Tuesday, June 28, 2011

Art Education

Over the past year or two we've seen the emergence of significant studies to determine the levels of access to arts education by students in a given state or in some instances a city. Later today, the New York City Department of Education will release its second Annual Arts in the Schools Report. This year, they're not inviting press to the release. More on that report later this week.

I came across this study by the Colorado Department of Education and the Colorado Arts Council.
Not surprisingly, the study finds "that while most schools offer some formal arts education to a majority of students, an estimated 29,000 students attend public schools that do not offer any formal arts education."

Importantly, "offer" only tells us so much. There is always a major gap between what's offered and what is received. For instance, in some research related to a Wallace Foundation grant to the NYCDOE, it was estimated that while 50% of the middle schools "offer" dance, only 10% of the students receive it.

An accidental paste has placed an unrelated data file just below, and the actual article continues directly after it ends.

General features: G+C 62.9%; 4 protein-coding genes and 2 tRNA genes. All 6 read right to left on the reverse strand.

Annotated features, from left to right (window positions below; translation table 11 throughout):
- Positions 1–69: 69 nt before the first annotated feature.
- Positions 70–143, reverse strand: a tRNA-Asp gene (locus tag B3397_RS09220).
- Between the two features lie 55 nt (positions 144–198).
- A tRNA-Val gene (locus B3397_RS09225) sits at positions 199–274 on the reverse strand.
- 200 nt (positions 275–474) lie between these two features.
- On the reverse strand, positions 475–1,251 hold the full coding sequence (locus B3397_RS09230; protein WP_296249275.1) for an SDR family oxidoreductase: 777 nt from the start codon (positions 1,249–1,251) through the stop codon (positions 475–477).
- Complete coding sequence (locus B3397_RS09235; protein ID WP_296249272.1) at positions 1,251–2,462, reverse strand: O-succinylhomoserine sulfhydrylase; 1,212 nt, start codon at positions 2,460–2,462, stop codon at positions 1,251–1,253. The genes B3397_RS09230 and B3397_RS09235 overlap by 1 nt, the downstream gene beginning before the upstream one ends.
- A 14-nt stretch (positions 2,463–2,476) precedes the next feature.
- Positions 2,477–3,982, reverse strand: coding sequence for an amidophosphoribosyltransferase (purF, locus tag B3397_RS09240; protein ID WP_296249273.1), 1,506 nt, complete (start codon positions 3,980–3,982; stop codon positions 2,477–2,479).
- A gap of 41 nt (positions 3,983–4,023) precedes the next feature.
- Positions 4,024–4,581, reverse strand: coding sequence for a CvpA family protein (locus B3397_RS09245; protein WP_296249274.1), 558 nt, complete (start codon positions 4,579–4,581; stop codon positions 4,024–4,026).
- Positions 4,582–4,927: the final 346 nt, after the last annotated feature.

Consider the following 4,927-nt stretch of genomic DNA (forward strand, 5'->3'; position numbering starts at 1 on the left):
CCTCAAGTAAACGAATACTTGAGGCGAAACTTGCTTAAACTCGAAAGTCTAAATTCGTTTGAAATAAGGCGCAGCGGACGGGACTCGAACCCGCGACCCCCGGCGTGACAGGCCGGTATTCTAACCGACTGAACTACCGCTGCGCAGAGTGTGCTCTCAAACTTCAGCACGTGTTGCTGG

The study also claims that "new data reveals that Colorado public high schools offering more arts education have higher scores on state tests in reading, writing and science - regardless of student ethnicity or socioeconomic status. They also have lower dropout rates."

Naturally, these finding are not about "transference" of arts education to reading, writing, and science. They are looking at statistical relationships between students who study arts and their grade scores in certain subject areas, as well as dropout rates. We've seen these claims before, particularly in regards to SAT scores and the number of years a students studies music in high school.
Nevertheless, the more we have to understand the state of access to arts education, the better the position we are in to advocate.

If you're interested in this area, be sure to look at both the SRI report for the Hewlett Foundation and the census report done of all schools in the State of New Jersey.


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